The iVANi iServer Application Switch from NexTone Communications, MD, USA provides policy-based call routing and signaling mediation to deploy applications in an on-net IP environment. It also interoperates with softswitch and media gateway platforms for off-net calls to and from the public network. It also provides support for enhanced services and applications such as presence management, voice-data VPNs, unified messaging and multimedia conferencing. New services and applications can be added with the addition of a new application server to the network.
Alteon Application Switch 2224 from Nortel Networks, Canada is a multi-application switching system that performs Layer 2/3 switching and high-performance Layer 4-7 intelligent traffic management for applications such as server and network device load balancing, application redirection, security, and bandwidth management. The Alteon Application Switch 2224 can be used in server farms, data centers, and networks, handling up to two million concurrent sessions.
The prior art discussed above tries to implement policies at the application level. However, they are limited in their approach. The patent discusses policy implementation for QoS issues and not for other services that may be provided by an operator. The products also restrict themselves to being either a Voice over Internet Protocol (VoIP) switch or a telephony service switch. In addition, the prior art requires the service providers to interface with multiple internal and external services. This is required as the service providers lack information regarding the user and the device.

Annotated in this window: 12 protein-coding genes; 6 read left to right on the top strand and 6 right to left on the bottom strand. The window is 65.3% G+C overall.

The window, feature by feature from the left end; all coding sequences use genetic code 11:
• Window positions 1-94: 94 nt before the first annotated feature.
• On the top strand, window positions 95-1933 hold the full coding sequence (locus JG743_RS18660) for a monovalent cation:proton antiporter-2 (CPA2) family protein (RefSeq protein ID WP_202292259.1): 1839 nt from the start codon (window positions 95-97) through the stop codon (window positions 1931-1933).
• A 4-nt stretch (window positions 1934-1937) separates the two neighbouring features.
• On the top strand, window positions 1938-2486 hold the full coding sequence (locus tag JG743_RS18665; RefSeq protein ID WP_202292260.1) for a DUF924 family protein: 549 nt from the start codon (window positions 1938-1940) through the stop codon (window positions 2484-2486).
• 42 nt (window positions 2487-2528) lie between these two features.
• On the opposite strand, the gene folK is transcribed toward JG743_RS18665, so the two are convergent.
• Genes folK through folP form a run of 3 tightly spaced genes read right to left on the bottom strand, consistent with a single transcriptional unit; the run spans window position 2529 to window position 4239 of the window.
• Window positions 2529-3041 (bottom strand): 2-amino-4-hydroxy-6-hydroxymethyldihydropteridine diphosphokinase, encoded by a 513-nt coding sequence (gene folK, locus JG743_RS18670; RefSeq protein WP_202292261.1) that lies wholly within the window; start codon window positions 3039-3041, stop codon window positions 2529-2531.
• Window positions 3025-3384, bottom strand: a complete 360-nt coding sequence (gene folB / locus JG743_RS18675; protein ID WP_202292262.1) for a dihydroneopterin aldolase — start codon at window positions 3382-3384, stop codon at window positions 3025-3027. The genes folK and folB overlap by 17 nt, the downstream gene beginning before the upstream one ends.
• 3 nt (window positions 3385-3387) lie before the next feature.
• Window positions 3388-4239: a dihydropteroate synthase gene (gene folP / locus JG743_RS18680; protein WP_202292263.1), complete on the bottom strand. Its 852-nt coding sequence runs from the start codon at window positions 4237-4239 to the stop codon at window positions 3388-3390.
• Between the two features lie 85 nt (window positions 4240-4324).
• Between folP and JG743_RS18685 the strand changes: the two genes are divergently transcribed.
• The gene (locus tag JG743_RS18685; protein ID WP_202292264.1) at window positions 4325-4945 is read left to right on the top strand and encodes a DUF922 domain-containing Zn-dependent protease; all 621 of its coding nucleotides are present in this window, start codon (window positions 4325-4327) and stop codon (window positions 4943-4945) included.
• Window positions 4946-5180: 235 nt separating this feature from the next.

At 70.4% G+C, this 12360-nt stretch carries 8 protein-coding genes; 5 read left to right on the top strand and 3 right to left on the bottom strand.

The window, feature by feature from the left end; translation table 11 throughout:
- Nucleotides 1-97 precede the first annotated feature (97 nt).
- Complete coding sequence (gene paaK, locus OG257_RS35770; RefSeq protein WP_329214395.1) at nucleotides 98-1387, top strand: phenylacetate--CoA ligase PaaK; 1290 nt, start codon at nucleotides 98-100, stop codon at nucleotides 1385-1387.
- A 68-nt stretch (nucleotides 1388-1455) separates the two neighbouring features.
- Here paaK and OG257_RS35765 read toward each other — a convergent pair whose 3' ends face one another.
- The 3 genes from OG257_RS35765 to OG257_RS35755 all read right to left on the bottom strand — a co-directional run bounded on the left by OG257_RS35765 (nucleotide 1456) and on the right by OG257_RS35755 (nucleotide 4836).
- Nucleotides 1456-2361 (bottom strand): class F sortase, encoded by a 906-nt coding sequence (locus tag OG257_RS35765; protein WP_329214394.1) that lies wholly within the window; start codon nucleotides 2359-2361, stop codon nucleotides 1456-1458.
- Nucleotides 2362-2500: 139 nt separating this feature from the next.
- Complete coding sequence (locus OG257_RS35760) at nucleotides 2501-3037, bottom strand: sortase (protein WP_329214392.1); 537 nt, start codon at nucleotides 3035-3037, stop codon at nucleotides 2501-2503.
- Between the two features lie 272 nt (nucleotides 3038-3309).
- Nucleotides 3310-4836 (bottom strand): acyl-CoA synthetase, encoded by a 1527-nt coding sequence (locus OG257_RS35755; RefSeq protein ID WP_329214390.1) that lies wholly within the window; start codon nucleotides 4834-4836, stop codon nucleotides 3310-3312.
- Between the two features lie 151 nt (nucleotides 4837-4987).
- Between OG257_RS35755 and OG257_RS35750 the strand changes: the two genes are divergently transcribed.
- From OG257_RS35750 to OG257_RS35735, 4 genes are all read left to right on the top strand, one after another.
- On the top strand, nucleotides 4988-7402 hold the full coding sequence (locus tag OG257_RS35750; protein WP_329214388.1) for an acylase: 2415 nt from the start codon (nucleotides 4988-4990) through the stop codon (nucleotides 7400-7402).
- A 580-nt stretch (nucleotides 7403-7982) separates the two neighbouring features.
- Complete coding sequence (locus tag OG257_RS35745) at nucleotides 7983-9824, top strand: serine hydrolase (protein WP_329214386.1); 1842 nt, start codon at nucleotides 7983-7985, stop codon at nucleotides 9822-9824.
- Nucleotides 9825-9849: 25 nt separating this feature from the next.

Thus, there is a need for an invention that enables a service provider to deploy premium data services. Further, it should enable the service provider to implement policies at the application level for intermediation between the user and content provider, enterprise or a third-party application provider. Capability of billing and licensing for these enhanced services should also be provided to the operator. Furthermore, it should enable the service providers to function completely on their own, while seeking information from other services as needed.
The present invention is directed towards an infrastructure element that intermediates between the network operator's core packet data delivery network elements and the applications.
An object of the invention is to provide a system, method and computer program product for an operator to implement application level policies on data packets in a network for intermediation between users and service providers.
Another object of the invention is to prompt the user and redirect the user to a different destination address. The present invention also provides access control.
Yet another object of the invention is to provide a system and method for provisioning data services over a network.
Still another object of the invention is to provide a system and method that allows the service providers to provide various external and internal services simultaneously to the users.